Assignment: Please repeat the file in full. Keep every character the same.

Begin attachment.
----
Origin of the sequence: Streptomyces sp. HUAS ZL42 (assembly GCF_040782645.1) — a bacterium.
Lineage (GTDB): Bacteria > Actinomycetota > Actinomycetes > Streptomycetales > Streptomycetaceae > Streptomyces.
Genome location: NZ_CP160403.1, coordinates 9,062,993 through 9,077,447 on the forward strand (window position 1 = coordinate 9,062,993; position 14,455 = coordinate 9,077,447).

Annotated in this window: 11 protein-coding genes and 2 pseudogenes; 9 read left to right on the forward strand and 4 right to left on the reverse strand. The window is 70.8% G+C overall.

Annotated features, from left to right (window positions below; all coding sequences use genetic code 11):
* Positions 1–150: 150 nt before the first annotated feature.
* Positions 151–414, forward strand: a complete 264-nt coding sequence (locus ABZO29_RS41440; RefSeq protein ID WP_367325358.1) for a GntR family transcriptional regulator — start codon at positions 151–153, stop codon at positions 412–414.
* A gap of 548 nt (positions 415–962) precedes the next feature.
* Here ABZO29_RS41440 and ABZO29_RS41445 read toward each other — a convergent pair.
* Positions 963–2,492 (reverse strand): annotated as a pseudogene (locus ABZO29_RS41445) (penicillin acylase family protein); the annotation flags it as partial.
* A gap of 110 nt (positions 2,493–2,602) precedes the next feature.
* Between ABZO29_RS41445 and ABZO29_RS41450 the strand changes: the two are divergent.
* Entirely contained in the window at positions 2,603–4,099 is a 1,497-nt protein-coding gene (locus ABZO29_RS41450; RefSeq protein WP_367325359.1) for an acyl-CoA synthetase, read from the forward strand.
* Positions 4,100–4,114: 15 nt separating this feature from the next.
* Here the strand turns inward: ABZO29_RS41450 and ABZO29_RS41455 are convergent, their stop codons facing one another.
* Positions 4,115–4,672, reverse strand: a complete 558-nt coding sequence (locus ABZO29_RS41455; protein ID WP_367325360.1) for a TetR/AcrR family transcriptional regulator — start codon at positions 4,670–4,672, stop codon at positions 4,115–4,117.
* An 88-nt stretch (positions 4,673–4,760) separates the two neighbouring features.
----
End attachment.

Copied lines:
Origin of the sequence: Streptomyces sp. HUAS ZL42 (assembly GCF_040782645.1) — a bacterium.
Lineage (GTDB): Bacteria > Actinomycetota > Actinomycetes > Streptomycetales > Streptomycetaceae > Streptomyces.
Genome location: NZ_CP160403.1, coordinates 9,062,993 through 9,077,447 on the forward strand (window position 1 = coordinate 9,062,993; position 14,455 = coordinate 9,077,447).

Annotated in this window: 11 protein-coding genes and 2 pseudogenes; 9 read left to right on the forward strand and 4 right to left on the reverse strand. The window is 70.8% G+C overall.

Annotated features, from left to right (window positions below; all coding sequences use genetic code 11):
* Positions 1–150: 150 nt before the first annotated feature.
* Positions 151–414, forward strand: a complete 264-nt coding sequence (locus ABZO29_RS41440; RefSeq protein ID WP_367325358.1) for a GntR family transcriptional regulator — start codon at positions 151–153, stop codon at positions 412–414.
* A gap of 548 nt (positions 415–962) precedes the next feature.
* Here ABZO29_RS41440 and ABZO29_RS41445 read toward each other — a convergent pair.
* Positions 963–2,492 (reverse strand): annotated as a pseudogene (locus ABZO29_RS41445) (penicillin acylase family protein); the annotation flags it as partial.
* A gap of 110 nt (positions 2,493–2,602) precedes the next feature.
* Between ABZO29_RS41445 and ABZO29_RS41450 the strand changes: the two are divergent.
* Entirely contained in the window at positions 2,603–4,099 is a 1,497-nt protein-coding gene (locus ABZO29_RS41450; RefSeq protein WP_367325359.1) for an acyl-CoA synthetase, read from the forward strand.
* Positions 4,100–4,114: 15 nt separating this feature from the next.
* Here the strand turns inward: ABZO29_RS41450 and ABZO29_RS41455 are convergent, their stop codons facing one another.
* Positions 4,115–4,672, reverse strand: a complete 558-nt coding sequence (locus ABZO29_RS41455; protein ID WP_367325360.1) for a TetR/AcrR family transcriptional regulator — start codon at positions 4,670–4,672, stop codon at positions 4,115–4,117.
* An 88-nt stretch (positions 4,673–4,760) separates the two neighbouring features.